A Look at Women’s Roles as Brewers and Distillers

Women Distillers and Brewers

Women have historically been overlooked for their contributions and innovations in the liquor industry – but things are changing.

Women make up a vibrant part of today’s alcoholic beverage industry. But to understand where we are now, it’s important to look back. 

The alcohol industry is no different from other industries in this, as several historians have uncovered. Several recent books, “Girly Drinks” by Mallory O’Meara, “Every Home a Distillery: Alcohol, Gender, and Technology in the Colonial Chesapeake” by Sarah Hand Meacham and “Drinking Like Ladies” by Kirsten Amann and Misty Kalkofen, uncover women’s accomplishments and place them front and center. On the one hand, the authors say it’s shocking that women’s involvement in liquor winds back to the earliest eras in civilization. And yet, historians found patterns where women’s roles were consistently diminished. 

“When Kirsten and I were researching for our book, time and time again we encountered women who had accomplished great things in their industry but their accomplishments had been lost over the course of history or, even worse (and quite frequently) their male colleagues had taken credit for their accomplishments,” author Misty Kalkofen says.

Historian Mallory O’Meara had the same experience. “I was stunned at how much information there was about women in distilling,” she says. “This wasn’t just small bits – it was massive changes, massive innovations.” When starting her research, O’Meara assumed her book would start sometime in medieval Europe, but her research kept pointing to the beginning of civilization itself. And yet, the history books O’Meara consulted didn’t mention the role of women. “They almost have to be trying to leave these women out,” she notes. “This is bonkers to me.”

London’s gin craze is a textbook example. The invention of gin (the new, trendy spirit of its day) “wasn’t imbued with masculine tradition, so women got in on the ground floor,” O’Meara says. “There were a ton of female distillers, as well as female gin drinkers.” The dawn of the Industrial Revolution introduced a new demographic of young, single women who were going to work and wanted to drink, but the taverns were masculine spaces where men might sit and drink for hours at a time. Recognizing an opportunity, female shopkeepers opened up dramshops where women could come in, swing back some gin, and then head back out. “Dramshops were the first place in London’s history where it was okay for a woman to drink in public without a risk to her reputation,” O’Meara writes. “It was a female-centric public space, an entirely new idea for the city.”

Money and Power Dynamics

Despite the fact that many alcohol innovations happened in early kitchens, once products were commodified (sold, transported and exported at large scale), men would pass gate-keeping regulations, such as requiring producers to be part of a guild or to purchase expensive licenses. “For centuries, it was moms who were making beer,” O’Meara says. “All of a sudden, they were pushed out. Every single time period, whether it was fermenting or distilling, it’s systemic. It’s a pretty salient pattern throughout history.”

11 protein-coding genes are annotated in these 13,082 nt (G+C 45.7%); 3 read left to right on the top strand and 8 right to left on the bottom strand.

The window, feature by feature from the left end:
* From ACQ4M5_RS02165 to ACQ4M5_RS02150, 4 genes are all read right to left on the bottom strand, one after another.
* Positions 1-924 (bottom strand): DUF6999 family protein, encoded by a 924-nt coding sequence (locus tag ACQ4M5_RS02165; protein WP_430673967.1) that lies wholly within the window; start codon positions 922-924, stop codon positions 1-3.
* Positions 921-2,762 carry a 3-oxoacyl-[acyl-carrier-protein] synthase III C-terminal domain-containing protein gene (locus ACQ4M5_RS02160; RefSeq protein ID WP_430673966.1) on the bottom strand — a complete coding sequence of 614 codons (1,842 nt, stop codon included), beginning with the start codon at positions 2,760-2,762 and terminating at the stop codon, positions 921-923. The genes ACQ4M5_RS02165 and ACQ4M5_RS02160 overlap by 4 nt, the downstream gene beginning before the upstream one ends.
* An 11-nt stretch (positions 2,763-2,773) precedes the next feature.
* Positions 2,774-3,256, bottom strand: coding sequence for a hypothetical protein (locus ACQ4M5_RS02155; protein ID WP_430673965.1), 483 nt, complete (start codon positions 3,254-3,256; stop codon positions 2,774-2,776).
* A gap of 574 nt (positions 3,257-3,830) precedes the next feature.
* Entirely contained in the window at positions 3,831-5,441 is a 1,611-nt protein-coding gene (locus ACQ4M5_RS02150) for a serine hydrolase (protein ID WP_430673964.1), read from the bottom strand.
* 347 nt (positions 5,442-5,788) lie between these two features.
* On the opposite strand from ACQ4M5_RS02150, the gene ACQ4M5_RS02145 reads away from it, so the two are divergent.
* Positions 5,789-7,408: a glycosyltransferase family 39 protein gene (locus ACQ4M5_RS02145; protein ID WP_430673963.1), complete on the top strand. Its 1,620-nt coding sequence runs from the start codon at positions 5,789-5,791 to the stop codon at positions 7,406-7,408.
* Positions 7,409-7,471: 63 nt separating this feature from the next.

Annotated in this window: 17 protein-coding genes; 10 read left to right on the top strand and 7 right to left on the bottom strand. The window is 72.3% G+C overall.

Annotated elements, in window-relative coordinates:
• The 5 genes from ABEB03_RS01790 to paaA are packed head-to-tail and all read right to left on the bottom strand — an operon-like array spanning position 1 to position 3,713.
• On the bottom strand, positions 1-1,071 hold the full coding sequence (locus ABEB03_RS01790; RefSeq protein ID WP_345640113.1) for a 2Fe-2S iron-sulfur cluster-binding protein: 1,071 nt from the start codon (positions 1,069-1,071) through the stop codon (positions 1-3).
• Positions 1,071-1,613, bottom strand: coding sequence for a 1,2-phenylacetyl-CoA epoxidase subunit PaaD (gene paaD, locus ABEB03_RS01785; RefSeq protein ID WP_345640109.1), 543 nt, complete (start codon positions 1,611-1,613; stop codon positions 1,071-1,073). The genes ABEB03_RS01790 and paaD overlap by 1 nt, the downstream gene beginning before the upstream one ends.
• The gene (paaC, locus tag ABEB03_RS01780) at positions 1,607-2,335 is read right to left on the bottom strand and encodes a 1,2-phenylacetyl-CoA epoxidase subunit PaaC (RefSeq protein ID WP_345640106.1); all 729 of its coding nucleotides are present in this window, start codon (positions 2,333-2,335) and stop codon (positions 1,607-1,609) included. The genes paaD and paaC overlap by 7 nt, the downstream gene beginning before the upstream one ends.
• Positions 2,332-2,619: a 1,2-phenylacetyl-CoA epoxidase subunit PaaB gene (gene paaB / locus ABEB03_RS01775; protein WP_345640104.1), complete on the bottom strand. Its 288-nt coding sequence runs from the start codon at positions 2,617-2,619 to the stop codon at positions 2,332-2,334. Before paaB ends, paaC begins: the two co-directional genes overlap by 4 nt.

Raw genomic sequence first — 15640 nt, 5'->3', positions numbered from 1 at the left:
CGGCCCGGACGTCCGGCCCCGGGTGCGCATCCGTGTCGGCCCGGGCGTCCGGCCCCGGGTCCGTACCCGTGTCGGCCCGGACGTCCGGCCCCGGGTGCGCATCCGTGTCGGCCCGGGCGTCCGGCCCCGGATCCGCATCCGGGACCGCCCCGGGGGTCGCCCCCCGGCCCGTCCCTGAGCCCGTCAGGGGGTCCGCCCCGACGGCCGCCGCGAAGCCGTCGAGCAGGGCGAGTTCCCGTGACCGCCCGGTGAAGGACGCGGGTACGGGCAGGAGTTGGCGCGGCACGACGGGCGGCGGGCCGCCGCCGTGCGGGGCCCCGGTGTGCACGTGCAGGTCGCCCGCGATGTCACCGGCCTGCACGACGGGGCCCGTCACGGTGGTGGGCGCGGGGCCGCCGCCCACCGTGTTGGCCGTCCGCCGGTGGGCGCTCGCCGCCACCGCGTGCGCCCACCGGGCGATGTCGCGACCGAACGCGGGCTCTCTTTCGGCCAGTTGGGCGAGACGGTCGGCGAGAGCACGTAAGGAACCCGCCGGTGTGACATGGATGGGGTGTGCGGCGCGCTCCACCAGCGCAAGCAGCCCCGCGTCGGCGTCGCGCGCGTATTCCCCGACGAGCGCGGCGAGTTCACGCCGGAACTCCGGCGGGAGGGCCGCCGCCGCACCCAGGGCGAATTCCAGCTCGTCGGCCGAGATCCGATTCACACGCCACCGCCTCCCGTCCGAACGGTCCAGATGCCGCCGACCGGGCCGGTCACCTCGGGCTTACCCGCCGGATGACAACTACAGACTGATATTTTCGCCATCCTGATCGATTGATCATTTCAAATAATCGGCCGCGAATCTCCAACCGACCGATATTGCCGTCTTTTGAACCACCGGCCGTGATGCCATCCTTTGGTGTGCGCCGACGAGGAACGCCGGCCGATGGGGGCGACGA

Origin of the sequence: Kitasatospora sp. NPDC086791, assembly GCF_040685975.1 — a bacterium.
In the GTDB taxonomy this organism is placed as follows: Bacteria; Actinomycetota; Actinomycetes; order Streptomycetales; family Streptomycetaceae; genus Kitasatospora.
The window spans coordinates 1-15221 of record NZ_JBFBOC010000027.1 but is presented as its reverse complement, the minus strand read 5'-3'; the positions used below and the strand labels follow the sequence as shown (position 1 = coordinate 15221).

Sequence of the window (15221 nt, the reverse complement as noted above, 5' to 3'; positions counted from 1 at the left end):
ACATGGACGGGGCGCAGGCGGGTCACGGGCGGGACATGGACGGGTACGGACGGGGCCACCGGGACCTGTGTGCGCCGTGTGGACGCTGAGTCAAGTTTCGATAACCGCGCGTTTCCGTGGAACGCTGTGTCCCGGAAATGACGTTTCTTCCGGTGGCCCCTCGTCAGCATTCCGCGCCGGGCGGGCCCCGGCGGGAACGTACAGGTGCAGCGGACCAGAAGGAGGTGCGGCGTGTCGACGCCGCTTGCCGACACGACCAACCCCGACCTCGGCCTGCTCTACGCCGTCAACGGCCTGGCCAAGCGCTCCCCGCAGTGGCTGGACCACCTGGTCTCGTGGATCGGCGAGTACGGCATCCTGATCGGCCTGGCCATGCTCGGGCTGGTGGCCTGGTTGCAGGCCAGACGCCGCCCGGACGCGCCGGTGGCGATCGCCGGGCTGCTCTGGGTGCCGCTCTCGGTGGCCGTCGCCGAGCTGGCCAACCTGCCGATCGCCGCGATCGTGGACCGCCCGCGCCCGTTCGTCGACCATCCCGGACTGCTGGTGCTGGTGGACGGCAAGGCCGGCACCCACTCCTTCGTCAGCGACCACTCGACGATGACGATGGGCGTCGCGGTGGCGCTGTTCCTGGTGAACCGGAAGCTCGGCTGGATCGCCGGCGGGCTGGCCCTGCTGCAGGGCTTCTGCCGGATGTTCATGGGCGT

In “Every Home a Distillery,” Meacham notes that for many generations, women in colonial Chesapeake (modern day Virginia and Maryland) were the primary producers of raw fruit alcohols, such as cider. This was in contrast to their counterparts in Europe, which turned beer making into a male-dominated alcohol industry. Meacham notes that eventually, men in colonial America began to take over household alcoholic production once demand surged and there were serious profits to be made, just as they had done in Europe. In the case of the Chesapeake colonists, it was “the requirements of supplying the Continental Army with liquor during the American Revolution that led to the re-gendering of alcohol production during the late eighteenth century,” Meacham writes. 

What Comes Next

While the work is far from over, women have made substantial strides in the alcohol industry, notably Dr. Joy Spence, who has over four decades of experience at Appleton Estates, and became the first-ever female master blender in the spirits industry when she stepped into her current role. Throughout her career she concedes she’s hit hurdles. “I had to work harder to gain recognition and experienced chauvinism in certain areas,” she says. “For some time, I was carrying the weight for other females, so I had to make sure I was successful.”

“I’d like to see the industry promote [the fact] that there are [fewer] barriers in the world of blending and universities could do more to encourage more women into the field,” Dr. Spence adds. “This is how we step into the future.”

“We have made significant strides towards raising the visibility of women, but I still think we have a ways to go,” Misty Kalkofen says. “The gender pay gap still exists. Women make between 78% to 82% of what men make depending on the source quoted, but sadly that number changes drastically in the wrong direction when you break down the statistics by race.  Organizing to raise awareness is still very important.”

“I hope to see more men involved in these conversations,” Kalkofen says. “Women should not be carrying the full weight of making change. We need allies and we need them now.” Women’s roles in the industry are now more visible than ever: from executives to brand founders and distillers to bar owners and influential mixologists. As the new generation of female leaders steps forward, it is apparent that this one will finally break from tradition –  by celebrating women’s contributions at all levels. 

This month, Campari Academy welcomes Mallory O’Meara for this month’s Campari Academy Book Club conversation, moderated by Misty Kalkofen on March 29th at 3pm ET in New York City. Hit this link to join the conversation from anywhere in the world.